Prototypes return to the Norisring in Nuremberg for the first time since 1989. Markus Pommer and Gary Hauser lead the championship at the halfway point. Home outing for Zandvoort winner and ADAC Stiftung Sport driver Jan Marschalkowski.
From 7th to 9th July, the Prototype Cup Germany will make its debut at the Norisring, where it will go racing at a street circuit for the first time. The event in Nuremberg marks the return of prototypes to the Norisring, where they last appeared back in 1989 in the ADAC Supercup. The event in Franconia also kicks off the second half of this season’s Prototype Cup Germany. When the series reached the halfway point at the end of June in Zandvoort, it was Markus Pommer (32/Untereisesheim) and Gary Hauser (31/LUX, both Racing Experience) sitting pretty at the top of the championship. However, the duo from Germany and Luxembourg have a mere four-point lead over Valentino Catalano (17/Westheim) / Robin Rogalski (22/POL, both DKR Engineering). Oscar Tunjo (27/COL) and Julien Apothéloz (22/CHE, both van ommen racing by DataLab) have dropped back to third place in the Drivers’ Championship, following their two DNFs on the Dutch North Sea coast, but should by no means be written off yet. As usual, races seven and eight of this season’s Prototype Cup Germany will be streamed live and free of charge at adac.de/motorsport and youtube.com/adacmotorsports.
Championship leader Gary Hauser is already looking forward to his debut at the Norisring, the layout of which is unlike any other racetrack on the Prototype Cup Germany calendar. In a field that generally has very little experience of the Norisring, Hauser has a team-mate in Markus Pommer who has already gone racing in Nuremberg in the past. “It was a long time ago though, and in a different car. Maybe that will give us a small advantage in the first free practice, but the others will soon catch up.” Hauser himself has primarily been preparing for his first outing at the Norisring by watching onboard videos, but has also had a few sessions in a simulator. “The simulator is definitely good to give you a rough idea, but the LMP3 model in the simulator is not the same as the real car. I believe, if you have a certain among of experience in motor racing, that you get more out of watching real onboard videos, as they literally show you the reality. However, everyone has their own personal preferences and strategies.”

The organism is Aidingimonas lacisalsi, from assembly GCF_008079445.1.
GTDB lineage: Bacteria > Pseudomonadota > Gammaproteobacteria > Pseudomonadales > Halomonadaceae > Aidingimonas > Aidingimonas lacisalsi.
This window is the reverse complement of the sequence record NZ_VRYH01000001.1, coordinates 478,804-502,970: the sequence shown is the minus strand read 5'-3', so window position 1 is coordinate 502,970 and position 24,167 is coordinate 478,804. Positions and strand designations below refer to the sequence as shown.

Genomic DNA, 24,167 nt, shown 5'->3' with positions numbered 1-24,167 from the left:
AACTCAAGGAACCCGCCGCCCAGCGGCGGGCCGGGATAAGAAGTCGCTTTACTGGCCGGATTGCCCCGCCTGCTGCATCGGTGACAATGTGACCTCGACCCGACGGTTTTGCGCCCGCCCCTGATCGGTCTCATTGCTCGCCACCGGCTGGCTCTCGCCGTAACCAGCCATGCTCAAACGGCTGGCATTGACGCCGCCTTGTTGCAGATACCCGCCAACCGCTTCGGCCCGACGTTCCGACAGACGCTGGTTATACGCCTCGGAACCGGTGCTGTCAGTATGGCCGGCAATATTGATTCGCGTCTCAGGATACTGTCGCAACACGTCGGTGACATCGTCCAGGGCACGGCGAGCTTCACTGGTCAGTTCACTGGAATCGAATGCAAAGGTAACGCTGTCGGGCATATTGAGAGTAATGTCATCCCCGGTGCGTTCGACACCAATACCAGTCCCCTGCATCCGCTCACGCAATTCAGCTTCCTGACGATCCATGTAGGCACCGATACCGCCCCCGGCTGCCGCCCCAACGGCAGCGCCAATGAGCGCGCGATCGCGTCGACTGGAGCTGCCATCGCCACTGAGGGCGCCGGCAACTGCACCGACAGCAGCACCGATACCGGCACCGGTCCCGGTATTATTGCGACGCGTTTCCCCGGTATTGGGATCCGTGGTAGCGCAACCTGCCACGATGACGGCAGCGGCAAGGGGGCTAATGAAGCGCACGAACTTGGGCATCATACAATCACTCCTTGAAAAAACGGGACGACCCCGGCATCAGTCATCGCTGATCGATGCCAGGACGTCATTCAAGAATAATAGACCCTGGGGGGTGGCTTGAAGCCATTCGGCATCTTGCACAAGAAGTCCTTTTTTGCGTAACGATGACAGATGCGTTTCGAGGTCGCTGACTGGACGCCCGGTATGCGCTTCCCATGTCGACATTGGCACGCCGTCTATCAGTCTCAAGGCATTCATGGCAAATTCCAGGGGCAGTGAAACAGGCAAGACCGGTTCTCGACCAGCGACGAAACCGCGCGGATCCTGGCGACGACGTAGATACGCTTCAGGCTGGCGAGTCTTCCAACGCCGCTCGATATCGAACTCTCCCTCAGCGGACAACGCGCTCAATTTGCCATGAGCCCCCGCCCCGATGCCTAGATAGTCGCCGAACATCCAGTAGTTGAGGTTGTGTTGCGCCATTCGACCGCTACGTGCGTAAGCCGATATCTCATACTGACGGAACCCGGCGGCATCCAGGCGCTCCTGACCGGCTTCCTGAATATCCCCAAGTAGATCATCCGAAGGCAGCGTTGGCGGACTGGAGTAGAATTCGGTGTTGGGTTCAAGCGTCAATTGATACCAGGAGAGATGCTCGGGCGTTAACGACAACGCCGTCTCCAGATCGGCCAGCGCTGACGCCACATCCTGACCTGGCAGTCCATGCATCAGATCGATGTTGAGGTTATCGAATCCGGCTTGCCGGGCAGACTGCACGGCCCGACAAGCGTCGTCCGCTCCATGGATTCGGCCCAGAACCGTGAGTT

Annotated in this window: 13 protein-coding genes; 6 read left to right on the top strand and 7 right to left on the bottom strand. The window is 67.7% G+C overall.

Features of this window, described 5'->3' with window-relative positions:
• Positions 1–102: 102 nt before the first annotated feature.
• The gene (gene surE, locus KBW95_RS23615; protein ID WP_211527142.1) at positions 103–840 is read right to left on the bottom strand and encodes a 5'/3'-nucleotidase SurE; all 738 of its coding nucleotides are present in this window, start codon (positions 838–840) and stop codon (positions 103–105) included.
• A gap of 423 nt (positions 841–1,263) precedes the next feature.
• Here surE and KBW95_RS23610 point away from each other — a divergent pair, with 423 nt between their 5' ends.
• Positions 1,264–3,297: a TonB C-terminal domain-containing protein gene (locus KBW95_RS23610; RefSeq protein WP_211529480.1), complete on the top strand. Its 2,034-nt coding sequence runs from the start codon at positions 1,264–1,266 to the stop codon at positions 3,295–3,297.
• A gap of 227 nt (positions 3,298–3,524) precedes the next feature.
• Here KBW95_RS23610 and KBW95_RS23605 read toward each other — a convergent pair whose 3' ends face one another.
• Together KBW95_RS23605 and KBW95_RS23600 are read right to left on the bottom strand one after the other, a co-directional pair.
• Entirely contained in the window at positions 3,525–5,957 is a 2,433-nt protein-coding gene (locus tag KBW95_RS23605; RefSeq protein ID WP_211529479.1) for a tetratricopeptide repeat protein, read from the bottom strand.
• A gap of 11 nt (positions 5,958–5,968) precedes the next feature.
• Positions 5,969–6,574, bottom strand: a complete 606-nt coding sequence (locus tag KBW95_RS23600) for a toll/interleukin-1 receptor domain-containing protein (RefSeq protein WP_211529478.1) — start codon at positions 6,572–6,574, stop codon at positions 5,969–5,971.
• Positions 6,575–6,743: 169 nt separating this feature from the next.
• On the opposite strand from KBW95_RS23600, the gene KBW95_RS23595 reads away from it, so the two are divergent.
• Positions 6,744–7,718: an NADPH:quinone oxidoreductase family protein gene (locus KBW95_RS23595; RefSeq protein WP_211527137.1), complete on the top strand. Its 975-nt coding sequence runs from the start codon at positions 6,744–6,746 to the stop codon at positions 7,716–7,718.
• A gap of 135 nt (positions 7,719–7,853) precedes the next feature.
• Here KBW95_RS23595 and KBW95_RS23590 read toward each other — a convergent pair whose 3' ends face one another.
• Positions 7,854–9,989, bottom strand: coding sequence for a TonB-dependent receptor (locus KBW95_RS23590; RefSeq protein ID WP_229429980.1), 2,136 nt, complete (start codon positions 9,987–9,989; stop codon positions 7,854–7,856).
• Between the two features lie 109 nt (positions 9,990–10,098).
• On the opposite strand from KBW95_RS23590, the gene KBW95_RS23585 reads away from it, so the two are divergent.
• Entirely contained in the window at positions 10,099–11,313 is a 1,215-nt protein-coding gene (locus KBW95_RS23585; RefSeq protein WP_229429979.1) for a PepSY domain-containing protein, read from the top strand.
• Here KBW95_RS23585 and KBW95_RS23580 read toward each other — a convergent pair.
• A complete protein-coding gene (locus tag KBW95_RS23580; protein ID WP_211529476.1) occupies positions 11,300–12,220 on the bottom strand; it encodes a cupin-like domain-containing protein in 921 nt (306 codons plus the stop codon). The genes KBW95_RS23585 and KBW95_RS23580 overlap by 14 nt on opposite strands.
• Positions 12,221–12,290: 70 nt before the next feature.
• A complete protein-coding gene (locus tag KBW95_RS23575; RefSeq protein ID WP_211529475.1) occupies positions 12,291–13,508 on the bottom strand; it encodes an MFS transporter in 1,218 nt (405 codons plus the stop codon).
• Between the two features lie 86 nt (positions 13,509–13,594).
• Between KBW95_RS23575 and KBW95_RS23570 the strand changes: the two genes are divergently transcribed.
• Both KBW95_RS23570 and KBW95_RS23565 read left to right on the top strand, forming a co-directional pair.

One driver who has a slightly different opinion of the advantages of onboard footage and simulators when preparing for a race is Jan Marschalkowski (20/Inning am Ammersee, MRS GT-Racing): “I believe the simulator helps more than onboard videos, but I use both in my preparations.” The talented German, who is supported by ADAC Stiftung Sport, lives by the Ammersee lake, just 1.5 hours from the Norisring. “I was in Nuremberg as a spectator last year, and am really pleased to be part of this great event. Because it is my home race, I will have a few friends, acquaintances and family members there to cheer me on.” The 20-year-old would love to reward his fans with a similar result to the one in Zandvoort, when he and Jasper Stiksma (22/NDL) surprised many by winning race one. “To stand on the top step of the podium in Zandvoort was incredible. And we are not just here to make the numbers up at the Norisring either.”
The two regular ladies in the field, Gabriela Jílková (28/CZE, van ommen racing by DataLab) and Courtney Crone (22/USA, Gebhardt Motorsport), are unable to start in Nuremberg. Czech Jílková, who celebrated her maiden LMP3 victory in Zandvoort, will be replaced by Spain’s Belén García Espinar (23), who became the first woman in Europe to win a Formula 4 race in 2019. She has since gained LMP3 experience in the Michelin Le Mans Cup and the Asian Le Mans Series. Standing in for Crone is Britain’s Michael Lyons (32), who started for Gebhardt Motorsport in last year’s Prototype Cup Germany.